THE BOOK
Some of the ideas discussed in this blog are published in my book called "The Bluestone Enigma" -- available by post and through good bookshops everywhere. Bad bookshops might not have it....
To order, click
HERE

Tuesday, 17 June 2014

Stonehenge: warm pools and congregating animals?



 At last!  The truth about Stonehenge.  Typical lead sentence:  The age-old secret of why Stonehenge was built where it was can now be revealed, according to historians.  How many times have we read that?


Here is an earlier post on the possible link between Stonehenge and an aurochs migration route:
http://brian-mountainman.blogspot.se/2013/04/stonehenge-and-aurochs-migration-route.html

But I seem to have missed this one, from the Daily Mail (it's a journal from which I seek to remain as far away as possible.......).  It suggests that the warm springs at Amesbury, which feed into the River Avon, might have enabled warm water pools to remain ice-free during very cold winters, leading large numbers of wild animals to congregate around them -- leading, in turn, to good hunting and to a desirable settlement site for Mesolithic hunters.    Mesolithic settlers first, and Neolithic settlers later, in this rather unauspicious landscape.  Well, that doesn't sound as daft as some of the other things we have discussed on this blog...... and it's a good deal more sensible than the periglacial stripes theory.....

'Stonehenge's secret revealed at last': Ice Age man was drawn to nearby pools which never froze over

Warm spring is just walking distance from the stones.  It explains why Mesolithic settlers were in the area.  Post ice-age wildlife would have flocked to the water

By Aaron Sharp

http://www.dailymail.co.uk/news/article-2467237/Stonehenges-secret-revealed-Ice-Age-man-drawn-pools-near-famous-site-froze-over.html 
Published: 19 October 2013

The age-old secret of why Stonehenge was built where it was can now be revealed, according to historians.
The reason for the stone monument's location has remained one of the great unsolved mysteries of British prehistory, with no one theory accepted as correct.

But now a team of scientists working in Amesbury, a short distance from where the landmark sits on a hillside, believe the discovery of a warm water spring could be the key to solving the riddle.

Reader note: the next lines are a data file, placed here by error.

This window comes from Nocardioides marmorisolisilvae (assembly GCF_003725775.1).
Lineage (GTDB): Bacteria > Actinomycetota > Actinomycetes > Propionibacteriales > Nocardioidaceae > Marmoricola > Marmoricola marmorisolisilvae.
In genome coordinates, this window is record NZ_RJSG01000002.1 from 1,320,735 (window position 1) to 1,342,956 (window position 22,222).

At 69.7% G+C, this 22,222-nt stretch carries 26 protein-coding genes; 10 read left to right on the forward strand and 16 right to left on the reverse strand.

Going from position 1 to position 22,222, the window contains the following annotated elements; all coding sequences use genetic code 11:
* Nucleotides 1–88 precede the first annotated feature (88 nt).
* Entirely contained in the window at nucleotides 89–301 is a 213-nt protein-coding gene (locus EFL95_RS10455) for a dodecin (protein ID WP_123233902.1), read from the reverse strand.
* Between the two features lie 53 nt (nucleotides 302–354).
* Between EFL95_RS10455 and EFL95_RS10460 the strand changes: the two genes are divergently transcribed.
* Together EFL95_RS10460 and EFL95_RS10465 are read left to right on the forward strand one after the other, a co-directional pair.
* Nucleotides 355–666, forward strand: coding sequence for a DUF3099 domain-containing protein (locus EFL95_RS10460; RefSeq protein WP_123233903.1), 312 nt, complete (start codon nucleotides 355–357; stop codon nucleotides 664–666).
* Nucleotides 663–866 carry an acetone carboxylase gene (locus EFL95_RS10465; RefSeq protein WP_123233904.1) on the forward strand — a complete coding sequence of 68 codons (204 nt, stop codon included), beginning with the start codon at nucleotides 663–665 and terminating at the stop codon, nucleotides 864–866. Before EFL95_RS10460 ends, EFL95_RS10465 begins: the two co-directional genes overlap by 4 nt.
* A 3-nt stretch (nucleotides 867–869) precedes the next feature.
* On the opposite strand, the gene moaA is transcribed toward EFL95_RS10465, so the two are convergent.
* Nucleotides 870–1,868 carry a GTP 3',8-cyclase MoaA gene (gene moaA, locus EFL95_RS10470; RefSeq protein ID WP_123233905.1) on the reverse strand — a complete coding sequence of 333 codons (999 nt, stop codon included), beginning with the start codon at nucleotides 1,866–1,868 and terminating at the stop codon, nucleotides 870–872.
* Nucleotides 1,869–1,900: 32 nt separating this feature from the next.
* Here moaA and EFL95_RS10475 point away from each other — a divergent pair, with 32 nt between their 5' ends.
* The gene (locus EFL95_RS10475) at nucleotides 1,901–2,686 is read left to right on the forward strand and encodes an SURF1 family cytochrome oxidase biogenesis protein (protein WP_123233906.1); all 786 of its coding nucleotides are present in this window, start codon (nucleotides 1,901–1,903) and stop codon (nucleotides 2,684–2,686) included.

A small series of shallow pools close to Stonehenge have remained undisturbed for tens of thousands of years.
Hidden in a private estate and s
urrounded by trees, the inconspicuous plot which sits alongside the A303 in Amesbury, is believed to be a mesolithic landscape dating back to 7,596BC.
It is fed by a spring which keeps the pools warm at a constant 11 degrees, even during the depths of winter.
Scientists visited the site in 2010 when temperatures were sub-zero and found that the water remained unaffected by the surrounding snow.
This gave them reason to believe that the area may have been one of great importance during and immediately after the ice age.
The warm water, it is claimed, would have been irresistible to passing wildlife who migrated north as the ice, which had previously dominated much of the earth's surface, retreated to the poles.
Andy Rhind-Tutt, chairman of the Amesbury Museum and Heritage Trust, who has surveyed the site over years, believes the springs are a vital to unlocking the mystery of Stonehenge.
He told The Times:  'The belief has always been that Stonehenge would not have been built here without there being something special about the area.
'We believe the answer lies in the springs which feed the River Avon. We came here in January when it was -10 degrees and the water was still tepid.
'The pools were surrounded by green grass when everywhere else was frozen.'
The discovery of water close to the neolithic monument also gave archeologists a candid look at pre-historic diets.

Archeologists from the University of Buckingham discovered fragments of an 8,000 year-old charred toad leg nearby.
The remains which were found alongside fish bones at the site are the earliest evidence of a cooked toad or frog anywhere in the world, scientists say.